The Writings of Martin Luther King

Last week I was searching for a new book to read and stumbled upon The Essential Martin Luther King, Jr. — on sale for less than a latte. And I realized, I’ve never actually read King’s writing before. The fact that I never encountered even one of his speeches during all my years of education seems somewhat shocking. So I decided, what the hey, it’s on sale.

It comes as no surprise, but King was a great writer. This book collects a series of his speeches, ranging from the years 1956 to 1968. It includes the well-known ones — “I Have a Dream”, “Letter from a Birmingham Jail”, “Eulogy for the Martyred Children” — and a lot of others, ranging on topics from segregation, education, India, nonviolent resistance, and the Vietnam War. All, of course, have one universal theme in common: civil rights.

When I read “I Have a Dream”, I closed my eyes and imagined standing in front of the Lincoln Memorial, the sun warming my face, as I looked out at the Washington Monument from the exact spot where King delivered his now famous speech. King’s words inspire you to think, to pause, to reflect on what you are doing for the greater good. They’re also relevant — civil rights are still an issue in this country (and, oh hey, the world at large). Today being Martin Luther King Day, I thought I’d take a moment to share some of my favorite passages from the book so far.

I am convinced that if we are to get on the right side of the world revolution, we as a nation must undergo a radical revolution of values. We must rapidly begin the shift from a “thing-oriented” society to a “person-oriented” society. When machines and computers, profit motives and property rights are considered more important than people, the giant triplets of racism, materialism, and militarism are incapable of being conquered. –“A Time to Break Silence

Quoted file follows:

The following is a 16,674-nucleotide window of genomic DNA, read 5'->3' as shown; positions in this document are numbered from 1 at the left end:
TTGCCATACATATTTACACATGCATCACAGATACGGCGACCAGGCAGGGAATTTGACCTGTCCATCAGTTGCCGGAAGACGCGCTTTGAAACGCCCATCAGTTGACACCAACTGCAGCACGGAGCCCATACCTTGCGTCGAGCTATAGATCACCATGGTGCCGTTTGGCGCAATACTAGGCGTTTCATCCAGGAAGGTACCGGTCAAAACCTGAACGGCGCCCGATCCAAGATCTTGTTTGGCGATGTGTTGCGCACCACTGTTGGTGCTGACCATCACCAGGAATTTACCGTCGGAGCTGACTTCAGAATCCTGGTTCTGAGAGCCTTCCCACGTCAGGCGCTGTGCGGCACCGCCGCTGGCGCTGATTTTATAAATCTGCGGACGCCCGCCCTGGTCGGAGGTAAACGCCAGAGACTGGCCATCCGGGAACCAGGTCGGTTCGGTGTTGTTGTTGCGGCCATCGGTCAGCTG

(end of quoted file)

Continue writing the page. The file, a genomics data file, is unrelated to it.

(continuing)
There is more power in socially organized masses on the march than there is in guns in the hands of a few desperate men. —The Social Organization of Nonviolence

Whatever career you may choose for yourself — doctor, lawyer, teacher — let me propose an avocation to be pursued along with it. Become a dedicated fighter for civil rights. Make it a central part of your life. It will make you a better doctor, a better lawyer, a better teacher. It will enrich your spirit as nothing else possibly can. It will give you that rare sense of nobility that can only spring from love and selflessly helping your fellow man. Make a career of humanity. Commit yourself to the noble struggle for equal rights. You will make a greater person of yourself, a greater nation of your country, and a finer world to live in. –“Speech Before the Youth March for Integrated Schools

I say to you, my friends, that even though we must face the difficulties of today and tomorrow, I still have a dream. It is a dream rooted in the American dream that one day this nation will rise up and live out the true meaning of its creed — we hold these truths to be self-evident, that all men are created equal. –“I Have a Dream

At the Lincoln Memorial, the spot where Martin Luther King delivered his "I Have a Dream" speech.

Sharing Inspiration, Part 2

After the Ankle Incident, my friend Jenny commented, “Wow, you’ve had kind of a rough month.”

“Have I?” I said.

“Well, you got really sick a few weeks back. And now the ankle.”

“Huh,” I said. “I guess you’re right.”

It hadn’t really struck me like that. November has been an introvert month for me — turning inward, staying indoors, having quiet “me” moments. It’s easier to do when it’s cold outside and dark at 5pm. After Jenny’s comment, though, I realized what’s really been taking up my thoughts this month, if only subconsciously — replenishing the creative reserves. October was a big push creatively, what with the 30/30 Challenge and all. And creativity’s cyclical. I’ve still been tinkering away at the editing, but mostly? I’ve been thinking, pondering, reading, listening, seeking inspiration.

So I thought I’d share — what’s been inspiring me lately?